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Item 899 M35 over-painted Army helmet

This is an 1937 EF62 former Double decal army helmet that was painted over during the war years to conform with  post 1940 specifications. You cn see the original factory finish paint in areas where the over-paint is damaged or worn. The decal is an August Juttner type which was one f three different decals used by EF in the early years of production. You can see where the decal was painted around. The helmet shows even wear on all components and retains a nice honest look. SOLD

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Item 899 M1940 Luftwaffe Pith helmet

One of the more difficult to find Pith helmets. This is a very nice example of the M40 pith helmet manufactured issue to the Luftwaffe The pressed cork body is intact with no crunched or dented spots. The canvas is in very decent shape; showing only signs of honest field wear and no storage damage. size marked on the inside sweat band. The brass inner frame of the air-vent is un-marked. The helmet is trimmed in brown leather and the Luftwaffe service branch shields are wartime zinc and aluminum with sound original prongs. The size is 56. SOLD

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Item 898 M1940 Army canvas pith helmet

This is a very nice example of the M40 pith helmet manufactured in 1942. The pressed cork body is intact with no crunched or dented spots. The canvas is in very decent shape; showing only signs of honest field wear and no storage damage. Maker/size marked on the inside sweat band. The brass inner frame of the air-vent is un-marked. The helmet is trimmed in green leather and the Army service branch shields have sound original prongs. The size is 57. SOLD

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Item 896 German tropical Felt sun helmet

This is an example of the M40 pith helmet manufactured in pressed felt The body is intact with no crunched or dented spots; with the exception of a flat appearance to the top of the dome. However this shape seems typical of this maker so may actually be part of the design. The helmet appears to be in near un-issued condition with little or no storage wear. It is size marked on the inside sweat band. The zinc inner frame of the air-vent is un-marked. The helmet is trimmed in immaculate green leather and the Army service branch shields are wartime zinc and aluminum with sound original prongs. The size is 57. SOLD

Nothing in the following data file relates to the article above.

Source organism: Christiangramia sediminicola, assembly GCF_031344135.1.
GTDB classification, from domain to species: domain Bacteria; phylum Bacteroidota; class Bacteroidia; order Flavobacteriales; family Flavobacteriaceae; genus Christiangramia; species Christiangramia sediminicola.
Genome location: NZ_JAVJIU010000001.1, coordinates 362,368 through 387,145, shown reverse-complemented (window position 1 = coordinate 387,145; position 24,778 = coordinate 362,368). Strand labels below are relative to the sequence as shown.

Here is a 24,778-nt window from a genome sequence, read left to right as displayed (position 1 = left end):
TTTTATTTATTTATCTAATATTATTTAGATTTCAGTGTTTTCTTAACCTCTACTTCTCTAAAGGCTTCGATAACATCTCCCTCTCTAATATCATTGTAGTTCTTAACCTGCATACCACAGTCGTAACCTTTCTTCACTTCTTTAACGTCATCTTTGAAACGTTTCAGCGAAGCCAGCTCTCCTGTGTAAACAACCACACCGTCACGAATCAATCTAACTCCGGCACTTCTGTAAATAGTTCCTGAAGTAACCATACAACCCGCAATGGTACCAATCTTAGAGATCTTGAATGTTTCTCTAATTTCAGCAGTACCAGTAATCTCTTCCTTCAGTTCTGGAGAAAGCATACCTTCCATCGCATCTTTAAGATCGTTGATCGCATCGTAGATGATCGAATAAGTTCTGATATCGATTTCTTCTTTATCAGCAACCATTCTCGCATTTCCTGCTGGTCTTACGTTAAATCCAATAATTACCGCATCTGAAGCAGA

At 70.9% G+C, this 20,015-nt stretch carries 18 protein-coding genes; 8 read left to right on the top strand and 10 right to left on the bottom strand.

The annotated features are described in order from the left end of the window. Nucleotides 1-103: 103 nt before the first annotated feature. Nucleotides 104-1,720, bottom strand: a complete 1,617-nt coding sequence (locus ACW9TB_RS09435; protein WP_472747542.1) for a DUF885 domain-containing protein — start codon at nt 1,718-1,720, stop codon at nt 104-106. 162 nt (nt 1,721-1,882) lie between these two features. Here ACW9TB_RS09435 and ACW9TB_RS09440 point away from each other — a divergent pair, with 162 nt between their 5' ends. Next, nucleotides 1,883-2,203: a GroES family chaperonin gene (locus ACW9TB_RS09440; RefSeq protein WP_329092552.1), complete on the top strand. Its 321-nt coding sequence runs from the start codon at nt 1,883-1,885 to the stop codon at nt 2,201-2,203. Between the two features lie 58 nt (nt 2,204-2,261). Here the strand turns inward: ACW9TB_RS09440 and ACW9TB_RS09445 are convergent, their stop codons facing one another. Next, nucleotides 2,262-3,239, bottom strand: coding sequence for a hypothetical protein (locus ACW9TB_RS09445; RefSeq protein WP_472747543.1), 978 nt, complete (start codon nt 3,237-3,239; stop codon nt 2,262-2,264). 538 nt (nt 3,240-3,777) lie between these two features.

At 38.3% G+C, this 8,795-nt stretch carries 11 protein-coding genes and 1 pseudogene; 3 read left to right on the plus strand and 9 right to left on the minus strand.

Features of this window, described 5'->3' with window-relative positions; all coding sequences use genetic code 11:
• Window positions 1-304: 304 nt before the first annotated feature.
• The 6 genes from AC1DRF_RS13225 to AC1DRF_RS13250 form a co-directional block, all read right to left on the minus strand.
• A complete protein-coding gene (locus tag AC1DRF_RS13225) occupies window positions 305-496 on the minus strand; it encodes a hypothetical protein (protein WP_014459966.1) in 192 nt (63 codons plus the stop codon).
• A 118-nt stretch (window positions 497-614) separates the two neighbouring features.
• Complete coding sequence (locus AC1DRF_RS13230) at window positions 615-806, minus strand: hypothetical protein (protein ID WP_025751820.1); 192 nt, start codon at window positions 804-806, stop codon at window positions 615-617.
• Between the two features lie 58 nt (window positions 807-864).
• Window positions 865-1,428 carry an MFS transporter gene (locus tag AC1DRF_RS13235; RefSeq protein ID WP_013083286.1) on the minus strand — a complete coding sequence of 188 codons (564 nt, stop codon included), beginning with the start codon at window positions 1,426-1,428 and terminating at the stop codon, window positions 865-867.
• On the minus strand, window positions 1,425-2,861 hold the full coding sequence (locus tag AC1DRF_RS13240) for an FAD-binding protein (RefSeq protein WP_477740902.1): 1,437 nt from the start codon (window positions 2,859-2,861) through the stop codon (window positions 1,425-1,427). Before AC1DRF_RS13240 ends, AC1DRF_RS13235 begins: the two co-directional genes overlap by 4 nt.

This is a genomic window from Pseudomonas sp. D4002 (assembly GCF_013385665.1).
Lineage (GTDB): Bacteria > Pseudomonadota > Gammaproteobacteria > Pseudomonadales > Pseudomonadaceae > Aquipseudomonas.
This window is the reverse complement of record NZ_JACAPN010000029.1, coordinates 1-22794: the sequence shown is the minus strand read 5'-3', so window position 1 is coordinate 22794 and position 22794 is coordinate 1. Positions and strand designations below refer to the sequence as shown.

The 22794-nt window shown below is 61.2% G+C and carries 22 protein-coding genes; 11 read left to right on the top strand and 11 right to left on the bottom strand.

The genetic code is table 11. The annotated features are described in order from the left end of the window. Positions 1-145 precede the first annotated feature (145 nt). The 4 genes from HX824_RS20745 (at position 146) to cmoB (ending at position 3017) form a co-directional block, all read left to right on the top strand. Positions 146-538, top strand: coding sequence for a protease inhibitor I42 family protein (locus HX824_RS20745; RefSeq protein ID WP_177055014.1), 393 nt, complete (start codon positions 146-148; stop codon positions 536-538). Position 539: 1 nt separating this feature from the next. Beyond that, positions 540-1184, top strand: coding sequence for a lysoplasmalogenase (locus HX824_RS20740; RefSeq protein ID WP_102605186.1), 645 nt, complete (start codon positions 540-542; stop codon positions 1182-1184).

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Item 890 M42 late war no-decal helmet

This is a Ckl66 with na 5725 lot number indicating likely production in late 1944. The feldgrau paint has very light (almost un-noticable) texture yet remains with good matte quality; having not been effected by patina and collector handling. The liner date cannot be seen but could very well be dated 1944. The leather shows very late war tanning quality. The chinstrap is maker marked an dated 1940 but appears to be very close in condition to the helmet that it could be originally applied. Overall a very honest and well balanced late war helmet. $775.00

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Item 894 M35 Double decal Police helmet

This is a striking example of an M35 police helmet from the NS 1938 contract. The paint remains 98% intact. The decals rate likewise with the exception of the party shield which appears (most likely) to have taken a strike against another helmet at the factory and smudged the decal. The liner shows moderate wear which in comparison to the very clean exterior, makes me think that the original wearer did a lot of standing around rather than spending his service time in an environment where a lot of scratches and dings would occur. The acceptance stamp is clearly visible and is 1938 dated. The liner frame is made by Schuberthwerk and is 1938 dated. The chinstrap is a Franz Brehme and is likewise dated 1938. Overall, a top shelf example. ON HOLD

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Item 894 M40 single decal Waffen SS helmet